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Nehemiah the Sabbath Reformer
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Rebuilding the Moral Law

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message 1: by Marc (new) - added it

Marc Rasell (mrasell) | 16 comments Nehemiah rebuilt of the walls of Jerusalem under intense opposition. Despite threats, accusations and intimidation, Nehemiah and the people resolutely worked to repair the walls of the city, trusting in God for safety. The story has deep spiritual lessons for God's people at the end of time when they will be called to repair the breaches made in the law of God. Although the walls have been damaged the foundations remain; a work of reformation will restore the Sabbath which is the biggest hole that has been made in the wall of God's law.


message 2: by Rod (new)

Rod Horncastle I think Jesus being ignored and not considered God would be a bigger deal than the Sabbath.

Is the Sabbath mentioned in the Book of Revelation? I don't recall? What have you found?


message 3: by Marc (new) - added it

Marc Rasell (mrasell) | 16 comments Rod wrote: "I think Jesus being ignored and not considered God would be a bigger deal than the Sabbath.

Is the Sabbath mentioned in the Book of Revelation? I don't recall? What have you found?"


Have a look at Revelation 14:7 and verse 12. There is a call to worship God as the Creator, and those who do this keep God's commandments. Verse 7 is very similar in wording to the Sabbath commandment.

Marc


message 4: by Rod (new)

Rod Horncastle THat is some desperate theology Marc. I totally disagree. Don't read things into the Bible that aren't there.


message 5: by Marc (last edited Jan 14, 2013 08:51AM) (new) - added it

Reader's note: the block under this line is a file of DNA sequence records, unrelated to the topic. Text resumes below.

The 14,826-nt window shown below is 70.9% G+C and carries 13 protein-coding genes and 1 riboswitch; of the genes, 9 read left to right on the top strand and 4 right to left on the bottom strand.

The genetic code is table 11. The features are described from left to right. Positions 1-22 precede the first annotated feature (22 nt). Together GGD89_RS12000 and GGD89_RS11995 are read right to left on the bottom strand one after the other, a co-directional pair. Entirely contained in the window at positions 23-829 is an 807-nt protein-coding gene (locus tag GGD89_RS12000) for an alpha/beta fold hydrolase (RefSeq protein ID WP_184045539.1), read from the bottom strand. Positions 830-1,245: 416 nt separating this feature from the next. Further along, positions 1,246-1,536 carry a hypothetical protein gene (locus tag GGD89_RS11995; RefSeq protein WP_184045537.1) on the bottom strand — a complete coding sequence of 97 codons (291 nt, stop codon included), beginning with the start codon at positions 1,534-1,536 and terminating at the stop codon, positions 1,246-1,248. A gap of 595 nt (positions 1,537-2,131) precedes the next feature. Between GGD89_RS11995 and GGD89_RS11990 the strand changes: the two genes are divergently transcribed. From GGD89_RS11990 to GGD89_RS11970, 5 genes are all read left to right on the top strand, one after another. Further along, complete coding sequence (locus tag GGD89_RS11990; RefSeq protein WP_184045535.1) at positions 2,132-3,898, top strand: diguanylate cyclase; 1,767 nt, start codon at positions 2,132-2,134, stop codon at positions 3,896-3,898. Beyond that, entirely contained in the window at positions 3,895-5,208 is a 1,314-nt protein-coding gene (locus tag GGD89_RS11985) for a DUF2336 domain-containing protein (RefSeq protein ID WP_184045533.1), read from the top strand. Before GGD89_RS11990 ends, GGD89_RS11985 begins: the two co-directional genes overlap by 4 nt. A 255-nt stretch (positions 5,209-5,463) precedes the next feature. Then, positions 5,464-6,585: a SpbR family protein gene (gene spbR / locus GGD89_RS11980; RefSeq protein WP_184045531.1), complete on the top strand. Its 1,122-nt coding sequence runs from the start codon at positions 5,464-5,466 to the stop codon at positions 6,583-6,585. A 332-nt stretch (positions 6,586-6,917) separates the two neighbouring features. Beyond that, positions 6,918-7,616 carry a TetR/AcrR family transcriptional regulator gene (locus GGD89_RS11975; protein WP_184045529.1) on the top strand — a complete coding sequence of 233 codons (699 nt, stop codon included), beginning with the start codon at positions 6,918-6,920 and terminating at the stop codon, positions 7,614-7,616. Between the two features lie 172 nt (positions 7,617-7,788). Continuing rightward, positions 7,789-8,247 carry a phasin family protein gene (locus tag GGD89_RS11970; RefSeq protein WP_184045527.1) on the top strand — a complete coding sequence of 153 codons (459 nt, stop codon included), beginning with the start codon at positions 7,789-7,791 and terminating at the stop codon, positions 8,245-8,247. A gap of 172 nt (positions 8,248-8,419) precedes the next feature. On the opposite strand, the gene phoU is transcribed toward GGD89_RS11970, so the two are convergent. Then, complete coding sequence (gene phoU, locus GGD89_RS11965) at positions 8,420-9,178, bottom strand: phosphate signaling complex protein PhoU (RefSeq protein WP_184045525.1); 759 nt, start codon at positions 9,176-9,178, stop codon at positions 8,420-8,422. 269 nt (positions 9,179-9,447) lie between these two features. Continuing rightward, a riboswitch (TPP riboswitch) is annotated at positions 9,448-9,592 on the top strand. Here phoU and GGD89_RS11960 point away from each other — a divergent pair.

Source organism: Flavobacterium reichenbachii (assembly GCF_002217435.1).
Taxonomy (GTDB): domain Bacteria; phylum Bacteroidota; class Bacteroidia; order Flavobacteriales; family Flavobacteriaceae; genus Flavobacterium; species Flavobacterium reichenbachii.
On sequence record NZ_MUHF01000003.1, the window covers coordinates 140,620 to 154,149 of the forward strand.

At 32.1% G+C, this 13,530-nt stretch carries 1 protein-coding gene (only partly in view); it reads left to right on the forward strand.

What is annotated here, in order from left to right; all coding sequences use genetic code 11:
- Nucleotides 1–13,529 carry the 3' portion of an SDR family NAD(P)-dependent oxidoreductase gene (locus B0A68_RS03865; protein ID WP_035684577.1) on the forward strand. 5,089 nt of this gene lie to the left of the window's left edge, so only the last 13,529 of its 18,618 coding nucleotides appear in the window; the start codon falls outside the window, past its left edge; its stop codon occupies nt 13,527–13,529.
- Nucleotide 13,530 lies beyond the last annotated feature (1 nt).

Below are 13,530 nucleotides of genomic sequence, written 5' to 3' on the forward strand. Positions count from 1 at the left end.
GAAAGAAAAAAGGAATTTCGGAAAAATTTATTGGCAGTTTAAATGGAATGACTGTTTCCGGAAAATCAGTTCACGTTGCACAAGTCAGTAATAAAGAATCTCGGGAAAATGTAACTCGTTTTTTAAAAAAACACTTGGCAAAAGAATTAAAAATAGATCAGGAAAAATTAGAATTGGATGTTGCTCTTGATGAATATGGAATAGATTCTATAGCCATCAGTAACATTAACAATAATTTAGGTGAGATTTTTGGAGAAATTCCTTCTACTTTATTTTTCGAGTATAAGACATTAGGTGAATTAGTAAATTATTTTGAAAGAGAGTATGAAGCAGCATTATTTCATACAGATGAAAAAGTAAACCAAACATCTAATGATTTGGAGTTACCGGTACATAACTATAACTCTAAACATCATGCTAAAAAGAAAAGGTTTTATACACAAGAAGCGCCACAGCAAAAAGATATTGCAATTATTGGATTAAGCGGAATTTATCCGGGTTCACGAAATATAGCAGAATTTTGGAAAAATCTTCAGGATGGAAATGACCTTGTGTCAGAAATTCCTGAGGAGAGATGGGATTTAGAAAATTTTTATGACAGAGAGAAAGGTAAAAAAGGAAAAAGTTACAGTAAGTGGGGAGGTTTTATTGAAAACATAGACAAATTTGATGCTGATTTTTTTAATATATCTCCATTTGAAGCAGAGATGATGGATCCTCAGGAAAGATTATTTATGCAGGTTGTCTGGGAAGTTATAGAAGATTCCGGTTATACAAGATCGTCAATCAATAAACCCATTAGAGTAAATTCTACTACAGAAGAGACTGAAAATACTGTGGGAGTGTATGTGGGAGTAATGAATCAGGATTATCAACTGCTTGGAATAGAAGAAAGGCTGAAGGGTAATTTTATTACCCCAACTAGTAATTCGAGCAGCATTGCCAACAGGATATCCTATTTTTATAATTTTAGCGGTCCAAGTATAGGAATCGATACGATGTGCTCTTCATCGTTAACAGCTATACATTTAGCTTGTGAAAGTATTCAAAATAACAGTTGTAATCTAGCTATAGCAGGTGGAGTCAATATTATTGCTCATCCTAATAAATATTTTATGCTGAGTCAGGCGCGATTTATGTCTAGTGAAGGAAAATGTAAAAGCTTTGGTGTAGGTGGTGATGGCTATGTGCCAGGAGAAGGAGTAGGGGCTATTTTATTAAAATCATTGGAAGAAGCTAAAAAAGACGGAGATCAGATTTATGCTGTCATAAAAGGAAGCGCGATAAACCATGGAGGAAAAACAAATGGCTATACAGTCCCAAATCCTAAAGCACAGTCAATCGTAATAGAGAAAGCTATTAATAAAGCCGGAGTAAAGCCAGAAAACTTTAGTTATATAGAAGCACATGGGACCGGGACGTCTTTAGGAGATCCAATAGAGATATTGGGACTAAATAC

Marc Rasell (mrasell) | 16 comments Rod wrote: "THat is some desperate theology Marc. I totally disagree. Don't read things into the Bible that aren't there."

What do you think about the 4th commandment, to keep the seventh day holy?

Once you identify the beast, then its clear why Sunday is the mark of the beast, because what greater authority can one erroneously claim than to be able to change God's laws?

A seal contains the name, jurisdiction, and office of the one giving the seal. The Sabbath contains all these element, the name of God, his jurisdiction of the heavens and the earth and office as Creator.

By keeping the Sabbath one is accepting God's seal of authority, that you belong to God who is your Creator and Re-creator.

Marc


message 6: by Rod (new)

Rod Horncastle The Sabbath is a wonderful amazing gift from God. It's best NOT to turn it into a religion.

Exodus 31:17
"It is a sign forever between me and the people of Israel that in six days the Lord made heaven and earth, and on the seventh day he rested and was refreshed."

I'm NOT an Israelite, are YOU? :D


message 7: by Marc (last edited Jan 15, 2013 02:58AM) (new) - added it

Marc Rasell (mrasell) | 16 comments Rod wrote: "The Sabbath is a wonderful amazing gift from God. It's best NOT to turn it into a religion.

Exodus 31:17
"It is a sign forever between me and the people of Israel that in six days the Lord made he..."


According to Paul all who believe in Jesus are part of Israel. He also taught that the law is holy, just and good (Rom. 7:12), and that faith does not nullify the law (Rom. 3:31). I believe Christians should observe the 10 Commandments. The seventh day was made holy at Creation (Gen. 2:2-3), so it is a day for all mankind.

Most denominations state in their creeds and beliefs that we should observe the Moral Law or 10 Commandments, but not the civil and ceremonial laws:

Reformed-Second Helvetic Confession - chapter 12: affirms 10 Commandments.

Church of England-Thirty-nine Articles of Religion, Article 7: affirms moral law of the Old Testament, but not civil or ceremonial
(Protestant Episcopal and Methodist articles of Religion article 6 is the same as above)

Presbyterian-Westminster Confession of Faith chapters 19, 20: affirms moral law which was common to those under the law but we are free from the ceremonial law
(Congregational-Savoy Declaration and Baptist-Philadelphia Confession same as above)

Baptist-New Hampshire Confession, article 12: affirms that the law is holy, just and good.

A good website for the history of the Sabbath is www.SabbathTruth.com

Marc


message 8: by Rod (new)

Rod Horncastle Marc statement:
"According to Paul all who believe in Jesus are part of Israel."

Please show me this verse. Very interesting.

The law is wonderful and good. But exactly HOW?

What examples do we have of obeying the Sabbath in the New Testament? Is this very very important law explained in great detail by Paul, Jesus, Peter, John, James, Matthew etc... why not? We have tons and tons of information about other things in the New Testament.